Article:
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Use These 4 Protein Tips for Healthy Muscle Mass

By Thea Banjac November 29, 2022 Health and Fitness

You have probably heard that gaining and maintaining muscle mass is important as you age. In case that hasn’t sunk in yet, I am here to remind you once again… maintaining your muscle mass is absolutely crucial if you want to age gracefully, remain independent, and maintain your quality of life!

According to a systematic review, muscle mass decreases 3–8% each decade after the age of 30, and continues to decline even faster after the age of 60.

There are many factors that contribute to the amount of muscle mass you have, but one secret to maintaining your muscle mass is to optimize your body’s utilization of protein! Luckily, this is all under your control, and with the following lifestyle practices that focus on optimizing your protein intake, you will be well on your way to more muscle mass, greater strength, and improved functionality.

Follow these 4 rules consistently to maximize your protein utilization:

Eat AT LEAST 0.5 Grams of Protein Per Pound of Bodyweight Every Day

Studies show that muscle protein synthesis decreases with age, meaning that a higher protein intake is necessary to stimulate muscle growth as you get older. According to the PROT-AGE study, people over age 65 should consume at least 1.0-1.2 grams of protein per kilogram of bodyweight daily to maintain and regain lean body mass and function.

To keep it simple for us folks who use the Imperial system, take your body weight in pounds and divide it by 2, and that is how many grams of protein you should aim for per day. For example, if you weight 150 pounds, aim for at least 75 grams of protein every day!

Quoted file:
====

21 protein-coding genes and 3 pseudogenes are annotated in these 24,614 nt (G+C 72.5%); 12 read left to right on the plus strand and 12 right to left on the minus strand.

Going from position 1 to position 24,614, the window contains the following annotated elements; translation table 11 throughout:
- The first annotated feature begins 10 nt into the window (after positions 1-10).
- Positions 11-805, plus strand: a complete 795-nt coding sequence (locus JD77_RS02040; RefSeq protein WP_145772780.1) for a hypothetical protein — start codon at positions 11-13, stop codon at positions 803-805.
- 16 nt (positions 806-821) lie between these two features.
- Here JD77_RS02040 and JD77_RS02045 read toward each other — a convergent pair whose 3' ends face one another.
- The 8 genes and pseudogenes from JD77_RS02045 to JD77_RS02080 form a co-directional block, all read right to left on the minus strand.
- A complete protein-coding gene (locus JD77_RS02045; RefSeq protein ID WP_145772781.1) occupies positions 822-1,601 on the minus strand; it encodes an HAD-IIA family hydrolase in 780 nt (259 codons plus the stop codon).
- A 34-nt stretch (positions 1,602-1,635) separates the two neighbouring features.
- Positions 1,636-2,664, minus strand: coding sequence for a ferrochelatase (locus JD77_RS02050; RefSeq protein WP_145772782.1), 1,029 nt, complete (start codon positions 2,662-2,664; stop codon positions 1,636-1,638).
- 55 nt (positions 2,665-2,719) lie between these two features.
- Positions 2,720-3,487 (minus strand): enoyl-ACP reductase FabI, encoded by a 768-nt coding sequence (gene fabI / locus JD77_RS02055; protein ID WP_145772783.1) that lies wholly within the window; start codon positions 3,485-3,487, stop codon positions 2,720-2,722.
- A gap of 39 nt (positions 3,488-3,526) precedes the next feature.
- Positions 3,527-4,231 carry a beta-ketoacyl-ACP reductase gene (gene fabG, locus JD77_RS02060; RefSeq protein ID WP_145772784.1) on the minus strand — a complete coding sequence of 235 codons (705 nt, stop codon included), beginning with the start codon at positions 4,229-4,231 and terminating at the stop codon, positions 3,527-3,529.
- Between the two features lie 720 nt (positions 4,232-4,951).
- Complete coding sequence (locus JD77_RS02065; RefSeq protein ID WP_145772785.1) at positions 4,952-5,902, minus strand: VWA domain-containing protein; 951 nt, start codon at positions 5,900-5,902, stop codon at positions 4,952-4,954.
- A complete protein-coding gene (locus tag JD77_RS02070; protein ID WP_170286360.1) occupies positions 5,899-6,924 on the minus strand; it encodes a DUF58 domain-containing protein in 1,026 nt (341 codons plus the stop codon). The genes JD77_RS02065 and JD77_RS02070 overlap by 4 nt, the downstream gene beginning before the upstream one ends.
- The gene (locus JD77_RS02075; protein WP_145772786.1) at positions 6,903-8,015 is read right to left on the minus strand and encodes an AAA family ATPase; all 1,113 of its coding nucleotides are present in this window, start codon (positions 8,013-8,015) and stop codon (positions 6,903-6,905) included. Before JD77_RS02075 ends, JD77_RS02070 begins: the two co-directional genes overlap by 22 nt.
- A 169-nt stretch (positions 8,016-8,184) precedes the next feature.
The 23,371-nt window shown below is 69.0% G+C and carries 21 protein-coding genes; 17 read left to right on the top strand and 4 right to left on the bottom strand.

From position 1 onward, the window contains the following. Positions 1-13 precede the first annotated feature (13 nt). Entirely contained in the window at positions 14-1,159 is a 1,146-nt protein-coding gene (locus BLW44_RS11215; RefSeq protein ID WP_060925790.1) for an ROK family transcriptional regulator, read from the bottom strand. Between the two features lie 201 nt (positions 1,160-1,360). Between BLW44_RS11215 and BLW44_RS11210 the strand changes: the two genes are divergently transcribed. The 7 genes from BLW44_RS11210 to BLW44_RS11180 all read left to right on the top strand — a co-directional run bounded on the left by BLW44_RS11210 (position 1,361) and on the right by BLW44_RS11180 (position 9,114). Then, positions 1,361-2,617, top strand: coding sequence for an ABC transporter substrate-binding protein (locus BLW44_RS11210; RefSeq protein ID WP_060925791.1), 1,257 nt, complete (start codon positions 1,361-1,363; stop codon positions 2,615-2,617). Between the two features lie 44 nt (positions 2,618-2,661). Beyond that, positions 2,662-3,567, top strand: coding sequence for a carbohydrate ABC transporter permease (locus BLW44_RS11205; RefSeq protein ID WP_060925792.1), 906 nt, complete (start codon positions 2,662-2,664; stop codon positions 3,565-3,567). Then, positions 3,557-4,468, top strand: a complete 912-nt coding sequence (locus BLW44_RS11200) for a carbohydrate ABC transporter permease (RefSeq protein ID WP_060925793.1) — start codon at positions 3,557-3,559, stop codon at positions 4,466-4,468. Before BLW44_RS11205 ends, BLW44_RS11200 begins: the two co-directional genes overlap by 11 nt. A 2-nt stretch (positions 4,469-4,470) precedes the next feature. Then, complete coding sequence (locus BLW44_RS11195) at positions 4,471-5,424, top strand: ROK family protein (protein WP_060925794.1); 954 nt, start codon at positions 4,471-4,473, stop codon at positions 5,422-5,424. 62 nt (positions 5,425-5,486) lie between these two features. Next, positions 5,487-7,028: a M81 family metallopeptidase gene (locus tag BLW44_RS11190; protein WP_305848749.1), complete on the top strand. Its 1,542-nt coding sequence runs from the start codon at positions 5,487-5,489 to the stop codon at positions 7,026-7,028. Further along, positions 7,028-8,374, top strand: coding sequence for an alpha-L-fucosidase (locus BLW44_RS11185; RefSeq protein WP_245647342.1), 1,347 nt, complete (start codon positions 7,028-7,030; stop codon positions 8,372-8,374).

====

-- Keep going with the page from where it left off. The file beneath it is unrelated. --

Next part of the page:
The same study also recommends that, “Most older adults who have acute or chronic diseases need even more dietary protein (i.e., 1.2-1.5 g/kg body weight/d).”

Note: Individuals with kidney dysfunction should talk to their doctor about a protein intake that is healthy and safe for them.

Aim for 25-30 Grams of Protein Per Meal

According to the PROT-AGE Study, older adults also need a larger amount of protein at each meal in order to maximally stimulate muscle growth. While younger individuals may only need 20 grams of protein per meal, older adults require at least 25-30 grams of protein per meal in order to stimulate muscle growth.

To consume enough protein to meet the amount described in tip #1, you should aim for 2-3 meals per day, with 25-30 grams of protein at each meal. If this does not fulfill your protein requirements based on your weight, or if you are frail, losing muscle, or having trouble gaining muscle, it may be helpful to add in 1 or 2 high protein snacks as well.

Bonus tip: Be particularly sure to get adequate protein at breakfast, as this is when your body needs it the most!

Choose Sources of Highly “Useable” Protein

While many plant-based foods do contain a moderate amount of protein, meat will almost always provide a higher concentration of protein with fewer accompanying calories from carbohydrates and fats.

Eggs, chicken, fish, turkey, and lean cuts of beef are great sources of protein. If you experience digestion or absorption issues, consider taking a digestive enzyme supplement with meals that contain any animal protein.

Protein powder is also a convenient source of protein if a whole food meal is not available. Whey protein has been shown to stimulate muscle synthesis more effectively than casein, so opt for a whey protein concentrate if you are sure that you can tolerate dairy (consider a goat whey supplement like Naked Goat which may be even easier to digest). Otherwise, choose an organic plant-based protein made from rice, pea, or hemp.